Personally, I don’t Photoshop my images, and I included that in a FAQ on my website that says, “I don’t do Photoshop.” For example, let’s say there’s a piece of trash on the ground or something that I could just easily do in camera and remove, I would prefer to do that in camera than Photoshop it, aka use the clone stamp in Lightroom. It’s just a personal preference, and there’s nothing wrong with retouching as long as you’re doing it in a natural way that still replicates what the client actually looks like. I have friends who do retouching, and they do it in a really beautiful light, natural way.

How to respond to this misconception…

If you don’t use Photoshop or heavily edit your images, be specific and give examples on what that means. I say I still edit my photos, but I do not do any kind of stretch mark removal, let’s say, or make any major adjustments. I don’t do any kind of retouching in that sense, and I make it clear.

4. “Why does it take a few weeks to edit and deliver my images?”

The next misconception is all about the turnaround time for the photos and the idea that we can just edit, retouch an entire shoot in less than 24 hours, and text clients the images the second we leave.

How to respond to this misconception…

Let clients know that it does take a lot of time to go through the photos, pick the best ones and edit them to perfection. Even exporting the images, especially if you have an older computer like myself, backing them up, and then delivering them (depending on your wifi speed) all take time. Remember: Including your standard turnaround time in your online contract and talking through that when you first start working with your clients will help set clear expectations.

5.  “The more images, the better.”

The average client is going to assume that 400 images is better than 40. And some clients expect that they’re going to receive 3,000 photos. We both know that it’s quality, not quantity that matters here.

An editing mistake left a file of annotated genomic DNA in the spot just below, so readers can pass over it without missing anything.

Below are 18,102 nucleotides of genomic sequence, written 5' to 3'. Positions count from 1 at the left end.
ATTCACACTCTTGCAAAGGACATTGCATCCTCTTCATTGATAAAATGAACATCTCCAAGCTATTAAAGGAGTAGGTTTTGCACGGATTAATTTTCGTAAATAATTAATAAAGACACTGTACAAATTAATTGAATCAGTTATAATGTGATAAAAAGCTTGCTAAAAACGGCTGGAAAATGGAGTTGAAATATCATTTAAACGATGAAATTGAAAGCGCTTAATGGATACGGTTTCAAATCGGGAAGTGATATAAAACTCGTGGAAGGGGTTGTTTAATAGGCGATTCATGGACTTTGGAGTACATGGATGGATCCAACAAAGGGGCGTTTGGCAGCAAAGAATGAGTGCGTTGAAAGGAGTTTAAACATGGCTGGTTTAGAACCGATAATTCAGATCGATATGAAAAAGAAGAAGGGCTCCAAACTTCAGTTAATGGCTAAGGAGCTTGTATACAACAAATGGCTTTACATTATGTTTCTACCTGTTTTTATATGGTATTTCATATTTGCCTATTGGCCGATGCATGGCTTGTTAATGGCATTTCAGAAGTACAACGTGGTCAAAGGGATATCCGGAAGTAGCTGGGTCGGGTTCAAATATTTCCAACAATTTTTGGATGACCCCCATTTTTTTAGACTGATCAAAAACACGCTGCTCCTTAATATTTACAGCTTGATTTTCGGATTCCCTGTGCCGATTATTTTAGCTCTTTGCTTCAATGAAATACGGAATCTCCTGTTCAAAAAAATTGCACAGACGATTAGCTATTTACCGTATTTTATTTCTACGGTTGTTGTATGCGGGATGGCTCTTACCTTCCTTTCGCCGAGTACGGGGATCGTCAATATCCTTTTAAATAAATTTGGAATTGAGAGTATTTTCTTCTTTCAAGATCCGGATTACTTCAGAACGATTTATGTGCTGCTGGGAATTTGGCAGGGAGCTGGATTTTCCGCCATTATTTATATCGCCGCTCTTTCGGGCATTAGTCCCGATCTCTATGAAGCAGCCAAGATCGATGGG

How to respond to this misconception…

Let your clients know that the reality is that you’re editing out a lot of duplicates, blurry images, images where they’re talking or eating mid-shot or ones where the lighting was funky. Let them know that you’re not holding back any images and that it’s just part of the culling process. Your clients probably don’t want to view themselves in certain images because it’s not so flattering when they were mid-sneeze. You’re just removing those unflattering images, so that your clients can truly see themselves in the best light possible.

6. “The more popular, the better the work.”

Some clients will say, “People in my city pay for the name of the photographer.” But this idea that the more popular the photographer is, the better the work, is definitely not always true.

How to respond to this misconception…

That’s a false assumption that the more followers someone has, the more professional they are, the more talented they are, and the quicker they’ll get clients’ images back to them. When booking something as important as your wedding photographer, somebody’s follower count shouldn’t be something that factors into why you a client should want to book their services. Instead, look for a photographer based on more important factors including picking someone whose work you really admire, whom you vibe with, is reliable, etc.

Figuring out how to respond to your clients’ top misconceptions is just half the battle. The other half is believing your responses and knowing your worth! Let me know if you have any responses to these common misconceptions that have worked well or if there are any I’ve missed in the comments.